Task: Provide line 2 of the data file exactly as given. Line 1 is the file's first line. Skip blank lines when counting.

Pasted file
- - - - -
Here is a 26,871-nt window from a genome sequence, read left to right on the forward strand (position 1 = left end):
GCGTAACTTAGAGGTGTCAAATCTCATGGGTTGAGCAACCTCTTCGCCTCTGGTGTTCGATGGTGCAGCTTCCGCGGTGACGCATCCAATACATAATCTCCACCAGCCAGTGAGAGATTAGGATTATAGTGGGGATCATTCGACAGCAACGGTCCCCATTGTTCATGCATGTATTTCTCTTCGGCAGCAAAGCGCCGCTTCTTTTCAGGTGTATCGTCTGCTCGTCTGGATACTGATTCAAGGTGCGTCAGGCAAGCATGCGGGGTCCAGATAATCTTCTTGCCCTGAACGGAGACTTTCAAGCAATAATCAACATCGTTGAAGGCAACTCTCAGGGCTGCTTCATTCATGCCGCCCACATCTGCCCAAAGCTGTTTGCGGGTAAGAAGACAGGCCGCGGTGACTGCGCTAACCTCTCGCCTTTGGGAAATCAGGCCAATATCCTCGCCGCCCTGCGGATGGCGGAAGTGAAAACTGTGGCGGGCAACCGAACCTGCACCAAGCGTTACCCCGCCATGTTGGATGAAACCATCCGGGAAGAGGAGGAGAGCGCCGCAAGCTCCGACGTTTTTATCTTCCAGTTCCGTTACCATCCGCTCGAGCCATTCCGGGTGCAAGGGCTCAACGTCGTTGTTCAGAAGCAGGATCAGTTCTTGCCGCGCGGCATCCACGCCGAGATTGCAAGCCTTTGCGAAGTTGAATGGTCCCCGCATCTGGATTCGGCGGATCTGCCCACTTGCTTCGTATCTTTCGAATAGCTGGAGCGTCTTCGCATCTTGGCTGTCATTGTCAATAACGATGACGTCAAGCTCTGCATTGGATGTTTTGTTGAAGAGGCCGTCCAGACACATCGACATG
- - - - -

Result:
GCGTAACTTAGAGGTGTCAAATCTCATGGGTTGAGCAACCTCTTCGCCTCTGGTGTTCGATGGTGCAGCTTCCGCGGTGACGCATCCAATACATAATCTCCACCAGCCAGTGAGAGATTAGGATTATAGTGGGGATCATTCGACAGCAACGGTCCCCATTGTTCATGCATGTATTTCTCTTCGGCAGCAAAGCGCCGCTTCTTTTCAGGTGTATCGTCTGCTCGTCTGGATACTGATTCAAGGTGCGTCAGGCAAGCATGCGGGGTCCAGATAATCTTCTTGCCCTGAACGGAGACTTTCAAGCAATAATCAACATCGTTGAAGGCAACTCTCAGGGCTGCTTCATTCATGCCGCCCACATCTGCCCAAAGCTGTTTGCGGGTAAGAAGACAGGCCGCGGTGACTGCGCTAACCTCTCGCCTTTGGGAAATCAGGCCAATATCCTCGCCGCCCTGCGGATGGCGGAAGTGAAAACTGTGGCGGGCAACCGAACCTGCACCAAGCGTTACCCCGCCATGTTGGATGAAACCATCCGGGAAGAGGAGGAGAGCGCCGCAAGCTCCGACGTTTTTATCTTCCAGTTCCGTTACCATCCGCTCGAGCCATTCCGGGTGCAAGGGCTCAACGTCGTTGTTCAGAAGCAGGATCAGTTCTTGCCGCGCGGCATCCACGCCGAGATTGCAAGCCTTTGCGAAGTTGAATGGTCCCCGCATCTGGATTCGGCGGATCTGCCCACTTGCTTCGTATCTTTCGAATAGCTGGAGCGTCTTCGCATCTTGGCTGTCATTGTCAATAACGATGACGTCAAGCTCTGCATTGGATGTTTTGTTGAAGAGGCCGTCCAGACACATCGACATG